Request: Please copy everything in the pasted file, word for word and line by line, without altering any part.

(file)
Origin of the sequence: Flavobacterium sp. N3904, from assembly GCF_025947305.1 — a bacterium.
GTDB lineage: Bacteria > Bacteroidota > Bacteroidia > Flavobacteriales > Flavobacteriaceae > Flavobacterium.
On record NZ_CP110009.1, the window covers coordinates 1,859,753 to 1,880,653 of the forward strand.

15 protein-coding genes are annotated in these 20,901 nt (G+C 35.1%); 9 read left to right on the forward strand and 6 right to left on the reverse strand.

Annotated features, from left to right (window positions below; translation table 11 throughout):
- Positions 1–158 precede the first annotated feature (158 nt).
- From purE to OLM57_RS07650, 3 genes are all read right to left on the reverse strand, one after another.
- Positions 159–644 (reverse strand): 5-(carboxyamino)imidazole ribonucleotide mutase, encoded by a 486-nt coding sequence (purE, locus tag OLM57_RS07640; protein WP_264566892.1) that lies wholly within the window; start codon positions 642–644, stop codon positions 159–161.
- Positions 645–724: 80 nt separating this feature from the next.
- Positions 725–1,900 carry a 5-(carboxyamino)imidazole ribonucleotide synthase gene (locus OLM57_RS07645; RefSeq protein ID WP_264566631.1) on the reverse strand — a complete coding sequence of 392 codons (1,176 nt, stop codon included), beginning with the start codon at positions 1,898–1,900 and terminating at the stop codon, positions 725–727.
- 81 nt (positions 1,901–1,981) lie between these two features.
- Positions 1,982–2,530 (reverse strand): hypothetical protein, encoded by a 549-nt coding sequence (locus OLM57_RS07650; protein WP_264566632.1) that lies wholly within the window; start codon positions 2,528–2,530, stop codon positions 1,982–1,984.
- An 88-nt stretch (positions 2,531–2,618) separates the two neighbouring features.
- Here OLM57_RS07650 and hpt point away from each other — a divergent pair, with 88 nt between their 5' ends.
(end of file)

Origin of the sequence: Flavobacterium sp. N3904, from assembly GCF_025947305.1 — a bacterium.
GTDB lineage: Bacteria > Bacteroidota > Bacteroidia > Flavobacteriales > Flavobacteriaceae > Flavobacterium.
On record NZ_CP110009.1, the window covers coordinates 1,859,753 to 1,880,653 of the forward strand.

15 protein-coding genes are annotated in these 20,901 nt (G+C 35.1%); 9 read left to right on the forward strand and 6 right to left on the reverse strand.

Annotated features, from left to right (window positions below; translation table 11 throughout):
- Positions 1–158 precede the first annotated feature (158 nt).
- From purE to OLM57_RS07650, 3 genes are all read right to left on the reverse strand, one after another.
- Positions 159–644 (reverse strand): 5-(carboxyamino)imidazole ribonucleotide mutase, encoded by a 486-nt coding sequence (purE, locus tag OLM57_RS07640; protein WP_264566892.1) that lies wholly within the window; start codon positions 642–644, stop codon positions 159–161.
- Positions 645–724: 80 nt separating this feature from the next.
- Positions 725–1,900 carry a 5-(carboxyamino)imidazole ribonucleotide synthase gene (locus OLM57_RS07645; RefSeq protein ID WP_264566631.1) on the reverse strand — a complete coding sequence of 392 codons (1,176 nt, stop codon included), beginning with the start codon at positions 1,898–1,900 and terminating at the stop codon, positions 725–727.
- 81 nt (positions 1,901–1,981) lie between these two features.
- Positions 1,982–2,530 (reverse strand): hypothetical protein, encoded by a 549-nt coding sequence (locus OLM57_RS07650; protein WP_264566632.1) that lies wholly within the window; start codon positions 2,528–2,530, stop codon positions 1,982–1,984.
- An 88-nt stretch (positions 2,531–2,618) separates the two neighbouring features.
- Here OLM57_RS07650 and hpt point away from each other — a divergent pair, with 88 nt between their 5' ends.